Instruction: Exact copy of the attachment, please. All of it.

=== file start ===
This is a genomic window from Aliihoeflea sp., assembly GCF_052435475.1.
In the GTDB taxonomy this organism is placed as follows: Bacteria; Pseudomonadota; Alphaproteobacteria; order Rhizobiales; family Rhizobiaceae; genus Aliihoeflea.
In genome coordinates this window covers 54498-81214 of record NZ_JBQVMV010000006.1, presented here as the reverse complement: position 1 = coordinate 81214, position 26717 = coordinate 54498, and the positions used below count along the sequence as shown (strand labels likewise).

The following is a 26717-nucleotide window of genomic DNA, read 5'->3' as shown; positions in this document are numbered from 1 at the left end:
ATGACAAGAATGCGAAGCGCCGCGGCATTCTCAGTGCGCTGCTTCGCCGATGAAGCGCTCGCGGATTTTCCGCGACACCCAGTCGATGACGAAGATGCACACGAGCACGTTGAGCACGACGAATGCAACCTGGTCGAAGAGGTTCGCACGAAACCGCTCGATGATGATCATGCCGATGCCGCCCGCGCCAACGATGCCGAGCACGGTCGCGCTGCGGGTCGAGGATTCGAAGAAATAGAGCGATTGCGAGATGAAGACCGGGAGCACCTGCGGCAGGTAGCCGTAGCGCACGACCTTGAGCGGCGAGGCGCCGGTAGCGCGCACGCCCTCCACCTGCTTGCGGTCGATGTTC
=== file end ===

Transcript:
This is a genomic window from Aliihoeflea sp., assembly GCF_052435475.1.
In the GTDB taxonomy this organism is placed as follows: Bacteria; Pseudomonadota; Alphaproteobacteria; order Rhizobiales; family Rhizobiaceae; genus Aliihoeflea.
In genome coordinates this window covers 54498-81214 of record NZ_JBQVMV010000006.1, presented here as the reverse complement: position 1 = coordinate 81214, position 26717 = coordinate 54498, and the positions used below count along the sequence as shown (strand labels likewise).

The following is a 26717-nucleotide window of genomic DNA, read 5'->3' as shown; positions in this document are numbered from 1 at the left end:
ATGACAAGAATGCGAAGCGCCGCGGCATTCTCAGTGCGCTGCTTCGCCGATGAAGCGCTCGCGGATTTTCCGCGACACCCAGTCGATGACGAAGATGCACACGAGCACGTTGAGCACGACGAATGCAACCTGGTCGAAGAGGTTCGCACGAAACCGCTCGATGATGATCATGCCGATGCCGCCCGCGCCAACGATGCCGAGCACGGTCGCGCTGCGGGTCGAGGATTCGAAGAAATAGAGCGATTGCGAGATGAAGACCGGGAGCACCTGCGGCAGGTAGCCGTAGCGCACGACCTTGAGCGGCGAGGCGCCGGTAGCGCGCACGCCCTCCACCTGCTTGCGGTCGATGTTC